Travelling home via the Netherlands East Indies in early 1942, Bridgeford was promoted temporary major general and made D.A. and Q.M.G., First Army, on 6 April. He commanded the 3rd Armoured Division from April 1943. As D.A. and Q.M.G., New Guinea Force, between August 1943 and April 1944 he contributed to the successful operations which culminated in the occupation of Madang; he was appointed C.B. (1945). On 1 July 1944 he assumed command of the 3rd Infantry Division and led it during the fighting on Bougainville in 1944-45. He was four times mentioned in dispatches for his service in World War II. Returning to Australia, in January 1946 he was appointed quartermaster-general and third member of the Military Board at Army Headquarters, Melbourne. On 1 October 1948 his promotion to substantive major general was gazetted. In July-August 1950 he took a team of officers from the three services to Malaya to obtain information on the campaign against communist insurgents and to advise on jungle-fighting techniques. Bridgeford's report convinced the Australian government that it could offer little support to the British, especially given the decision (made in July) to send servicemen to Korea.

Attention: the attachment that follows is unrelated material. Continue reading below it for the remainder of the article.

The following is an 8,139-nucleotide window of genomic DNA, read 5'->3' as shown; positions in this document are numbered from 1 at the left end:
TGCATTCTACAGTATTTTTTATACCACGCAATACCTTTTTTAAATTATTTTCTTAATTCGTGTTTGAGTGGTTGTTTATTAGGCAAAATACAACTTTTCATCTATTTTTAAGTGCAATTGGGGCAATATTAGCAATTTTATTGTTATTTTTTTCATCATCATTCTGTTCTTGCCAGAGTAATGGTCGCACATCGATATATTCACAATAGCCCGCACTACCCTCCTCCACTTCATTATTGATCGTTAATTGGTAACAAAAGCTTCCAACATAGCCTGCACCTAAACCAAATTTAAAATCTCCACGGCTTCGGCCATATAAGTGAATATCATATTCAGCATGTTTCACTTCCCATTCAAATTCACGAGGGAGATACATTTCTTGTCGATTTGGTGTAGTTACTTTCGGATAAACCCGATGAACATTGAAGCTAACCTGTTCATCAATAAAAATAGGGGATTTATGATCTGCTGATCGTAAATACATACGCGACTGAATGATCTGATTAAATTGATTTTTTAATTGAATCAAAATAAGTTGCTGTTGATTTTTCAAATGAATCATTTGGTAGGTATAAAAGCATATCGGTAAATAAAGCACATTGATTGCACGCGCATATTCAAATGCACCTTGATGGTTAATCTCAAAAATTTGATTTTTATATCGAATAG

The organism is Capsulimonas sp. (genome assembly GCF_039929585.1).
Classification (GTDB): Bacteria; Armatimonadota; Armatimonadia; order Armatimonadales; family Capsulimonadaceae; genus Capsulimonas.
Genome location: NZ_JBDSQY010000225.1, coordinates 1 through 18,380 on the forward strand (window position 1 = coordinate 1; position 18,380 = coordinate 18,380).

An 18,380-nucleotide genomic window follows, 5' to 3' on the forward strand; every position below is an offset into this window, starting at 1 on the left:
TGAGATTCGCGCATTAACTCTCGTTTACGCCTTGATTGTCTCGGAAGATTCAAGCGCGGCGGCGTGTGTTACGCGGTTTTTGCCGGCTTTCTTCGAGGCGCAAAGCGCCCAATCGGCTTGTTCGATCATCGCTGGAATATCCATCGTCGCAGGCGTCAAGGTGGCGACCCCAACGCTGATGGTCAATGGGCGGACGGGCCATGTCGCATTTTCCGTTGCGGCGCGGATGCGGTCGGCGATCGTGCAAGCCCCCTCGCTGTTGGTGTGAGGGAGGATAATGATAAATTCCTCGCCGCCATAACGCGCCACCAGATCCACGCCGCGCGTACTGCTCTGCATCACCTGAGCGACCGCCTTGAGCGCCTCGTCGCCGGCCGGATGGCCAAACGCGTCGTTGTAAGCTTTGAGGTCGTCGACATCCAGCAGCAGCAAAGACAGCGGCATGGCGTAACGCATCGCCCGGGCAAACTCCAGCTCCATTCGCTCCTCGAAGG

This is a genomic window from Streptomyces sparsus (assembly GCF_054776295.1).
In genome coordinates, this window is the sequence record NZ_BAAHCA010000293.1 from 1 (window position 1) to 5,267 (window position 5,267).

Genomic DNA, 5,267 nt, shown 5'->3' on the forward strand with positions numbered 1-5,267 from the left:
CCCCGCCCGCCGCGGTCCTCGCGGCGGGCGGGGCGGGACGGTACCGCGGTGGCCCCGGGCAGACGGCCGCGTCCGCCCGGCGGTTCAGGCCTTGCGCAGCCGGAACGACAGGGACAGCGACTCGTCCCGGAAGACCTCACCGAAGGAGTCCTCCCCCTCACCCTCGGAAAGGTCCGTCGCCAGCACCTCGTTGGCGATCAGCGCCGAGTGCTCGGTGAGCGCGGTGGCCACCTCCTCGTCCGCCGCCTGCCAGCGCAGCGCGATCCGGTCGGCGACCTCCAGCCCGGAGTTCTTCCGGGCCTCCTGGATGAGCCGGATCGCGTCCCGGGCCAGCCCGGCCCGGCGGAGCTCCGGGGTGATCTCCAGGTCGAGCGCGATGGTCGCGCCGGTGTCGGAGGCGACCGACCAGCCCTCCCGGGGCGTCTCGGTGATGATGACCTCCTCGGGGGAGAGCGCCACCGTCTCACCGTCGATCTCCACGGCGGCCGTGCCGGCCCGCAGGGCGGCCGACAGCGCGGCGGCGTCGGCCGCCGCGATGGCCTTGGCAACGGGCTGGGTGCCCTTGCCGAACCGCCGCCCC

Promoted temporary lieutenant general in February 1951, he had charge of Eastern Command until November when he departed for Tokyo to become commander-in-chief of the British Commonwealth forces in Japan and Korea. Occupying units were being withdrawn from Japan, but Bridgeford's Korean responsibilities were to embroil him in controversies with the governments of other Commonwealth countries. In May 1952 he allowed British and Canadian soldiers to be deployed as guards alongside those from the United States of America whose treatment of prisoners of war had received unfavourable publicity. Complaining of Bridgeford's alleged lack of consultation over a measure which had political implications, the Canadian government pressed for his removal; the Australian and British authorities endorsed his decision. Later that year the British government raised questions about his post as part of its successful attempt to place its own senior representative at United Nations Command Headquarters. Bridgeford was appointed to the Legion of Merit (U.S.A.) on his return to Australia in February 1953. He retired as honorary lieutenant general on 14 March.